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Federal pest management regulatory agency reports 80% drop in in-season bee mortality over two-year period

GUELPH, ON (June 18, 2015) – New data from the Government of Canada’s Pest Management Regulatory Agency shows an 80% in-season bee mortality decrease for the 2015 corn and soybean planting season, compared to 2013. The 2014 season saw a 70% decline in bee mortality, suggesting the federal government’s leadership on neonicotinoids through improved best practices has been successful.

The Government of Ontario’s Provincial Apiarist, in their 2014 report, suggested measures taken by grain farmers contributed to the reduction in bee mortality. Despite this, farmers remain in the province’s crosshairs while they ignore the self-reported poor hive management practices of beekeepers, which beekeepers believe contributed to higher than normal mortalities in years prior.

“Ontario’s rush to be the first in North America to restrict neonicotinoids is on track to cost rural Ontario’s economy more than $600 million dollars a year, to solve a problem that it appears the Federal government has already addressed,” says Mark Brock, Chair of Grain Farmers of Ontario.

The Government of Ontario’s rush to regulate treated seeds, without scientific basis, is dividing rural Ontario and further exacerbating the urban-rural divide. At the same time, agenda-driven, political appointees are fracturing rural relationships.

Tibor Szabo, a provincial government appointed advisor on pesticides and President of the Ontario Beekeepers Association, has stated that “bees continue to die from the overuse of neonicotinoids,” despite the fact that his members are reporting dramatically reduced in-season mortality rates to the government.

In a recent interview, Szabo also issued a veiled threat to Ontario grain farmers, saying “when you apply chemicals to the environment, the Canadian Law is whoever released the chemical is legally responsible for whatever effects there are,” while suggesting farmers are legally liable for the health of pollinators within a five kilometre radius of their farmland.

“Ontario beekeepers readily admit to the province that poor hive management by beekeepers in four areas (starvation, weak colonies, fungal infections, and mite infestation), and acts of God (weather) are also likely to blame for bee moralities,” says Brock. “Farmers have done their part on the pesticide management front – when will beekeepers be expected to do theirs?”

Grain Farmers of Ontario

Grain Farmers of Ontario is the province’s largest commodity organization, representing Ontario’s 28,000 corn, soybean and wheat farmers. The crops they grow cover 6 million acres of farm land across the province, generate over $2.5 billion in farm gate receipts, result in over $9 billion in economic output and are responsible for over 40,000 jobs in the province.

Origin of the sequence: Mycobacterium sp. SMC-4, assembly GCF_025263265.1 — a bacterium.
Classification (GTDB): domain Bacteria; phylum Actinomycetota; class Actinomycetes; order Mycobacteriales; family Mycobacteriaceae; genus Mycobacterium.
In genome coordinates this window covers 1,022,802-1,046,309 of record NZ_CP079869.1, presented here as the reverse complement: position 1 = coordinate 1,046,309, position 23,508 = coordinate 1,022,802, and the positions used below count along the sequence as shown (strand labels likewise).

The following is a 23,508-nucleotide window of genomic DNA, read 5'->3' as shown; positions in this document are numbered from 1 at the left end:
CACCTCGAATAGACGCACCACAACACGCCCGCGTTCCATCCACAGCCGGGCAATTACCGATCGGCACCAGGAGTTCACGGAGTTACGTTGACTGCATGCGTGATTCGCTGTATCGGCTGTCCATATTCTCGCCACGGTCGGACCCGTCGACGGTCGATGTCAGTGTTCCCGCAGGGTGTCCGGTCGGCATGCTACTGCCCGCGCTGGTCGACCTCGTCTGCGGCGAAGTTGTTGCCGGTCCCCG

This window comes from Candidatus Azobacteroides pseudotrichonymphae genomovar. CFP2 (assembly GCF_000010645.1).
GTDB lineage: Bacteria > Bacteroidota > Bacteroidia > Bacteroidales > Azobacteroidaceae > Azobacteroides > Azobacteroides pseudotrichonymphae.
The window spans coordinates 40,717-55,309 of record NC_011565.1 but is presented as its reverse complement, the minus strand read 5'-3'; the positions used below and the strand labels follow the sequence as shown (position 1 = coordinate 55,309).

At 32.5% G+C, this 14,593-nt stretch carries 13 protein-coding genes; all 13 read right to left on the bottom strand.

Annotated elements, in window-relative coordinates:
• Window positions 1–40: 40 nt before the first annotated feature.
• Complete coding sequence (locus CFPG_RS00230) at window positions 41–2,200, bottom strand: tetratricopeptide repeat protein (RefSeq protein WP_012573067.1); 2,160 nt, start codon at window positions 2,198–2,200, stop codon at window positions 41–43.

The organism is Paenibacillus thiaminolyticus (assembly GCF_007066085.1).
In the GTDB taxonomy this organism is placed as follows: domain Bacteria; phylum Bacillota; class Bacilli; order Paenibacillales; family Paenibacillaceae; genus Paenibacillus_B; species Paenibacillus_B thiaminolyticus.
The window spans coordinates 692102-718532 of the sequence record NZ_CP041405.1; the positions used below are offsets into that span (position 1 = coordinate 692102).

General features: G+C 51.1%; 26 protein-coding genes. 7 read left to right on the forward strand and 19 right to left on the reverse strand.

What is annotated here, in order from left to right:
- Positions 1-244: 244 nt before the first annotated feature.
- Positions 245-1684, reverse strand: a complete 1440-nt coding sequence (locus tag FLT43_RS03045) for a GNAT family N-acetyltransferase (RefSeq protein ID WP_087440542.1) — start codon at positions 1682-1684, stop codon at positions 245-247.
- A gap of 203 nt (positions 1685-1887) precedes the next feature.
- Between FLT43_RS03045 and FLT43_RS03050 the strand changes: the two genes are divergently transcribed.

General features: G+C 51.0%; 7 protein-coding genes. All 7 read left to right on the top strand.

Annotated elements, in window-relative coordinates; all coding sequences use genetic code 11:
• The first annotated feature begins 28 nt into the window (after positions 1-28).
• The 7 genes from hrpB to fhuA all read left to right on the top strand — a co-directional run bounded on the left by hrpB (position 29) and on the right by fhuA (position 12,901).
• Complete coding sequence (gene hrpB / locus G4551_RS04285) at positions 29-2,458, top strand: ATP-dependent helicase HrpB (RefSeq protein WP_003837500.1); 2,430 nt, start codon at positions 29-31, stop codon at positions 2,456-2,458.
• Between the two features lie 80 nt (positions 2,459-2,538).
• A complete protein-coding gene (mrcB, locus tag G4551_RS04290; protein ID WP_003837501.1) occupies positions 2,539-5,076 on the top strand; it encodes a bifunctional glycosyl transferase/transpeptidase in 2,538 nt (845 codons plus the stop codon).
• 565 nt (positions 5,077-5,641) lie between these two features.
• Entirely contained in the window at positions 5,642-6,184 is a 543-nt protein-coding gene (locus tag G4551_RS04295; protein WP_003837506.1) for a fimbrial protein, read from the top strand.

Contact:

Mark Brock, Chair - 519-274-3297; cropper01@hotmail.com

Meghan Burke, Communications – 519 767-2773; mburke@gfo.ca

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Grain Market Commentary for February 21, 2018

Wednesday, February 21, 2018

Grain Farmers of Ontario farmer-members are invited to attend two full-day marketing seminars on grain marketing: Intro to Futures & Options, as well as the more advanced Options & Technical Analysis.

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Commodity Period Price Weekly Movement
Corn CBOT March 3.65 ↑ 01 cents
Soybeans CBOT March 10.33 ↑ 14 cents
Wheat CBOT March 4.48 ↓ 06 cents
Wheat Minn. March 6.01 ↑ 01 cents
Wheat Kansas March 4.66 ↓ 09 cents
Chicago Oats March 2.59 ↓ 08 cents
Canadian $ March 0.7890 ↓ 1.03 points

Cash Grain prices as of the close, February 21, are as follows: SWW @ $205.96 ($5.61/bu), HRW @ $203.63/MT ($5.54/bu), HRS @ $231.13/MT ($6.29/bu), SRW @ $201.30/MT ($5.48/bu).

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Market Trends Report for February-March 2018

Monday, February 12, 2018

The winter season in North America is often one of hopes and dreams. With the January 2018 USDA report a month old the scope of the 2017 crop is now becoming a memory. Farmers have turned the page and will soon be planting corn in places like Texas. However, in the southern hemisphere corn and soybean crops are growing in the field and affecting prices every day. While the northern hemisphere freezes under the snow, weather in Argentina and Brazil has been defining the initial grain fundamentals for 2018.

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On February 8th, the USDA released its latest World Supply and Demand Estimates. (WASDE) The USDA lowered US corn ending stocks to 2.352 billion bushels down 125 million bushels from last month. This was totally related to an increase in US corn exports by the same amount. This was attributed to a weakened US dollar and reduction in both Argentinian and Ukrainian corn exports. Hot weather in Argentina had USDA lowering their corn production 2.8 MMT to 39 MMT. USDA maintained Brazil corn production of 95 MMT.

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